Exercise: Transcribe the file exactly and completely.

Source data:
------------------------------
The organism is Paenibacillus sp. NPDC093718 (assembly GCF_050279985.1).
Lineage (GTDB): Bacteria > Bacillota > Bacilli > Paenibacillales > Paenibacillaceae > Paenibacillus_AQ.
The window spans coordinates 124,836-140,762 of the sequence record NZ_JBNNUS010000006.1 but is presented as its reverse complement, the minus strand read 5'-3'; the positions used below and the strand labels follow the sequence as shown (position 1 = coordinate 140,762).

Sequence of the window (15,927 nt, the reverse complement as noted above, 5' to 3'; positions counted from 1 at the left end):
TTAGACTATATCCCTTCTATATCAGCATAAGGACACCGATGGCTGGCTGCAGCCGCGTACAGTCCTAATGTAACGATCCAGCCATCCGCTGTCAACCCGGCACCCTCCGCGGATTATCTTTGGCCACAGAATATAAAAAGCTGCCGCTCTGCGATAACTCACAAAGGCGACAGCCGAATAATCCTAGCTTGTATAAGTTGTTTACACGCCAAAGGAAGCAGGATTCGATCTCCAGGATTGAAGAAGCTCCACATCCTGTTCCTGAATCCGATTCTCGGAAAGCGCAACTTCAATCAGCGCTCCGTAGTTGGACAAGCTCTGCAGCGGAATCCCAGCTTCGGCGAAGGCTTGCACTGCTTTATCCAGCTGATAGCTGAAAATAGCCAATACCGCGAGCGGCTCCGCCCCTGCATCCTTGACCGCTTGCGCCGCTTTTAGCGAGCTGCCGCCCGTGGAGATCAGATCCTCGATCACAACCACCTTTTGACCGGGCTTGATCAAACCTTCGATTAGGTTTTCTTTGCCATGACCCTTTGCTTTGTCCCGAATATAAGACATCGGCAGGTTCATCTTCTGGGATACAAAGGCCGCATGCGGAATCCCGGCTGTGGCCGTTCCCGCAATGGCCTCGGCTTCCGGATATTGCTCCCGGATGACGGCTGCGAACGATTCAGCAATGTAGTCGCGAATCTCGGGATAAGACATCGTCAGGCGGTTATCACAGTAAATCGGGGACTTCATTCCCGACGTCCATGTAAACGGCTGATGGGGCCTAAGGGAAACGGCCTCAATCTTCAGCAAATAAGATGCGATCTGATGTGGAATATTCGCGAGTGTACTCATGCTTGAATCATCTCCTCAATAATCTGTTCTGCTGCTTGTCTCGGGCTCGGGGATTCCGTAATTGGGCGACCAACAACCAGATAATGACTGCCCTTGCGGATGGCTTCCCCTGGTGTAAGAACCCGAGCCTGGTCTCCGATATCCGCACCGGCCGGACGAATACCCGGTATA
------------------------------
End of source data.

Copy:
The organism is Paenibacillus sp. NPDC093718 (assembly GCF_050279985.1).
Lineage (GTDB): Bacteria > Bacillota > Bacilli > Paenibacillales > Paenibacillaceae > Paenibacillus_AQ.
The window spans coordinates 124,836-140,762 of the sequence record NZ_JBNNUS010000006.1 but is presented as its reverse complement, the minus strand read 5'-3'; the positions used below and the strand labels follow the sequence as shown (position 1 = coordinate 140,762).

Sequence of the window (15,927 nt, the reverse complement as noted above, 5' to 3'; positions counted from 1 at the left end):
TTAGACTATATCCCTTCTATATCAGCATAAGGACACCGATGGCTGGCTGCAGCCGCGTACAGTCCTAATGTAACGATCCAGCCATCCGCTGTCAACCCGGCACCCTCCGCGGATTATCTTTGGCCACAGAATATAAAAAGCTGCCGCTCTGCGATAACTCACAAAGGCGACAGCCGAATAATCCTAGCTTGTATAAGTTGTTTACACGCCAAAGGAAGCAGGATTCGATCTCCAGGATTGAAGAAGCTCCACATCCTGTTCCTGAATCCGATTCTCGGAAAGCGCAACTTCAATCAGCGCTCCGTAGTTGGACAAGCTCTGCAGCGGAATCCCAGCTTCGGCGAAGGCTTGCACTGCTTTATCCAGCTGATAGCTGAAAATAGCCAATACCGCGAGCGGCTCCGCCCCTGCATCCTTGACCGCTTGCGCCGCTTTTAGCGAGCTGCCGCCCGTGGAGATCAGATCCTCGATCACAACCACCTTTTGACCGGGCTTGATCAAACCTTCGATTAGGTTTTCTTTGCCATGACCCTTTGCTTTGTCCCGAATATAAGACATCGGCAGGTTCATCTTCTGGGATACAAAGGCCGCATGCGGAATCCCGGCTGTGGCCGTTCCCGCAATGGCCTCGGCTTCCGGATATTGCTCCCGGATGACGGCTGCGAACGATTCAGCAATGTAGTCGCGAATCTCGGGATAAGACATCGTCAGGCGGTTATCACAGTAAATCGGGGACTTCATTCCCGACGTCCATGTAAACGGCTGATGGGGCCTAAGGGAAACGGCCTCAATCTTCAGCAAATAAGATGCGATCTGATGTGGAATATTCGCGAGTGTACTCATGCTTGAATCATCTCCTCAATAATCTGTTCTGCTGCTTGTCTCGGGCTCGGGGATTCCGTAATTGGGCGACCAACAACCAGATAATGACTGCCCTTGCGGATGGCTTCCCCTGGTGTAAGAACCCGAGCCTGGTCTCCGATATCCGCACCGGCCGGACGAATACCCGGTATA